Wednesday, October 8, 2014
Mothers of infants and young children experience a lot of highs and lows. They don't get much sleep and can feel overwhelmed with all the new responsibility. On the other hand, watching a precious baby learn and grow is one of the most satisfying, joyous events a person can experience. Sometimes, in the midst of these highs and lows, mothers can get stuck in the very deep lows of postpartum depression. A babysitting co-op can be instrumental in helping a mother suffering from postpartum depression to cope with this difficult condition.
Author Meg Cyrulewski has taken the time to answer some of our questions about postpartum depression. Many thanks to Meg!
Co-op 101: How do you view postpartum depression now that you've been through it yourself?
Meg: I used to have a very narrow-minded view. Coming from a law perspective (because I’m an attorney) I honestly thought that postpartum depression was a terrible defense like when Andrea Yates used it. Now having been through it myself, I can’t say I condone what she did but I can understand how she could have done what she did. It’s just one of those things that you can’t really explain it to someone unless they’ve been through it.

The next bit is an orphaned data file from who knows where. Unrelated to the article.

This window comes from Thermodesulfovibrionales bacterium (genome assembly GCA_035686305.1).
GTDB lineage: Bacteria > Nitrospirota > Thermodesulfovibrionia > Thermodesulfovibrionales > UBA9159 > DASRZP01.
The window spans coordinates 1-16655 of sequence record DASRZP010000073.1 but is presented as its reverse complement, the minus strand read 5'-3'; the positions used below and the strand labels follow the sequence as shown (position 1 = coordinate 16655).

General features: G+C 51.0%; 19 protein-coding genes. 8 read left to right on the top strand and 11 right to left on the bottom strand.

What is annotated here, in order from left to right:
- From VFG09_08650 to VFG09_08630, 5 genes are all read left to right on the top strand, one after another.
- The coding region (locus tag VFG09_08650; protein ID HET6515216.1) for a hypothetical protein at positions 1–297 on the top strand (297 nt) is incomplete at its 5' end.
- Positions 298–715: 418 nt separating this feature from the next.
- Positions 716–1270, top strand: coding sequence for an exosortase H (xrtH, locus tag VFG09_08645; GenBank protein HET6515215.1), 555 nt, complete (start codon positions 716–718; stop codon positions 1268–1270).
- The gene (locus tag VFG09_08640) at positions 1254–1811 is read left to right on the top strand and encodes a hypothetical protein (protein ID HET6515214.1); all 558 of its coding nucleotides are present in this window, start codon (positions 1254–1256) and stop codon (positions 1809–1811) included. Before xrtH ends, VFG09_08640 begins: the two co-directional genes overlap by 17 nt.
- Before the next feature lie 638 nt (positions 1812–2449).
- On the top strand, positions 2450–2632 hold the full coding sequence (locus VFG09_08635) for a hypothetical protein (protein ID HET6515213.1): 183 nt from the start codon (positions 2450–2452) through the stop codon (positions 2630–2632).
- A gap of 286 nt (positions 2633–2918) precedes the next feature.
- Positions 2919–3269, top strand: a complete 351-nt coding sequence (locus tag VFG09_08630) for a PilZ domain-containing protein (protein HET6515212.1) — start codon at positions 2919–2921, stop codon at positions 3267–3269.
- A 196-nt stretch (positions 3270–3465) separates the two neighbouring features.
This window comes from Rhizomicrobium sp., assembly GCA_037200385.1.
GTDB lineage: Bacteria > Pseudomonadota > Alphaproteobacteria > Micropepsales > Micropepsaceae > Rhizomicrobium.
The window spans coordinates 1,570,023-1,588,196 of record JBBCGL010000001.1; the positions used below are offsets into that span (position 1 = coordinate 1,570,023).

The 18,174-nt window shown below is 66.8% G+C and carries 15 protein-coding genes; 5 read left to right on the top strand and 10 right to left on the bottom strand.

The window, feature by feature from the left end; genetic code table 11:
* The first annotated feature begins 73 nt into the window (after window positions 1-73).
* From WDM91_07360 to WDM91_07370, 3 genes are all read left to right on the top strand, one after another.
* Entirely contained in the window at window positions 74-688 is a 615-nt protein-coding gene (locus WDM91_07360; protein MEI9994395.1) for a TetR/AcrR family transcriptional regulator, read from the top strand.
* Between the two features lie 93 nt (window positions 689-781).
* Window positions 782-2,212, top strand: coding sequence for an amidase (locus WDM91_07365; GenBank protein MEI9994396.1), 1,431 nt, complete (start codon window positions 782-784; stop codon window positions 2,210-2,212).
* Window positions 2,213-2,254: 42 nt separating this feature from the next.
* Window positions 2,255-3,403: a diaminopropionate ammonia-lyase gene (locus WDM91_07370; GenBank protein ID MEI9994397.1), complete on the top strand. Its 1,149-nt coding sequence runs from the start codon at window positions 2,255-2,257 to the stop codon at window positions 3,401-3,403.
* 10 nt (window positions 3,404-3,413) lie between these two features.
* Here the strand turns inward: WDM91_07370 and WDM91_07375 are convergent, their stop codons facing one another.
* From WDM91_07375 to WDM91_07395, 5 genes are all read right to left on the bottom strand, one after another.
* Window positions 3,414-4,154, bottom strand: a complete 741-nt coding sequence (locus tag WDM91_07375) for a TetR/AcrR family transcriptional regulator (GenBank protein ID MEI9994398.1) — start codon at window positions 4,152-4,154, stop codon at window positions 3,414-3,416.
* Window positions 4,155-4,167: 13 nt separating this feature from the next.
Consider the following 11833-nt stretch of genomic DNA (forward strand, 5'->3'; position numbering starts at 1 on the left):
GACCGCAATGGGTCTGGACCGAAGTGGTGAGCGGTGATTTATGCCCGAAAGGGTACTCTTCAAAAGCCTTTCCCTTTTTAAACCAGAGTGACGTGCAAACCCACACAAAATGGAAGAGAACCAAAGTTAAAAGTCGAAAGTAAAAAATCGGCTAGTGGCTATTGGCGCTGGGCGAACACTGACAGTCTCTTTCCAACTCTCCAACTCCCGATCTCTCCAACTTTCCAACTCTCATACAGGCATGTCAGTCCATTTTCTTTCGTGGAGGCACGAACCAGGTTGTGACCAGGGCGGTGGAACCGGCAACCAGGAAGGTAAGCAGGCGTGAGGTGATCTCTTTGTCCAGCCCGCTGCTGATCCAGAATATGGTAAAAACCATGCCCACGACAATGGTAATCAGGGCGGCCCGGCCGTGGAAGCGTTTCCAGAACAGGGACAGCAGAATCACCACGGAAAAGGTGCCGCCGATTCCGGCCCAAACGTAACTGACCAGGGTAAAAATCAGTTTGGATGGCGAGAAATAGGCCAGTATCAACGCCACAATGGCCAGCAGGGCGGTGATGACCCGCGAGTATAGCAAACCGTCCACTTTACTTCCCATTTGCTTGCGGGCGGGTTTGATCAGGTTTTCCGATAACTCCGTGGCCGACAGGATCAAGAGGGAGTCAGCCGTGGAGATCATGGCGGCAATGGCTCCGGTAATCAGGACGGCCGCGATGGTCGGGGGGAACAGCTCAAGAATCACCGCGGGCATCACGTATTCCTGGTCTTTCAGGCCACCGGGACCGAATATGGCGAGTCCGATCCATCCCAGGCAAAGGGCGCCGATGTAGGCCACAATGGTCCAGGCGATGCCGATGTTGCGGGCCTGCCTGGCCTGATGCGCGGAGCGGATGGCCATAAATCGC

Co-op 101: What advice do you give to women who are experiencing postpartum depression?
Meg: Never be ashamed to seek treatment. I went to the psych ward in the hospital because I needed treatment ASAP so I could take care of my baby.
Co-op 101: What advice do you give friends and family members of women who are suffering from postpartum depression?
Meg: You may not understand what she feels, but just be there to support her.
Co-op 101: How can a community of friends support one another as they welcome new babies into their families?
Meg: Every child is different. Just because my friend’s child started walking at 9 months doesn’t mean mine will - and there’s nothing wrong with it. Just have fun with each other’s kids. It’s a whole new relationship because we’re all parents now!
Co-op 101: How have your recent experiences changed you as a mother and friend?
Meg: I see the world through my daughter’s eyes and I love it. Madelyne had her first dance recital this past June and I bawled like a baby. I used to dance too so it’s just such a joy to see her love something as much as I did when I was her age. As a friend, it’s nice to be able to give advice. Like today, my friend’s 1-year-old has a really bad cold so she asked me for advice. I like that I can help.
You can learn more about Meg Cyrulewski and her new book Who Am I? How My Daughter Taught Me to Let Go and Live Again at her website.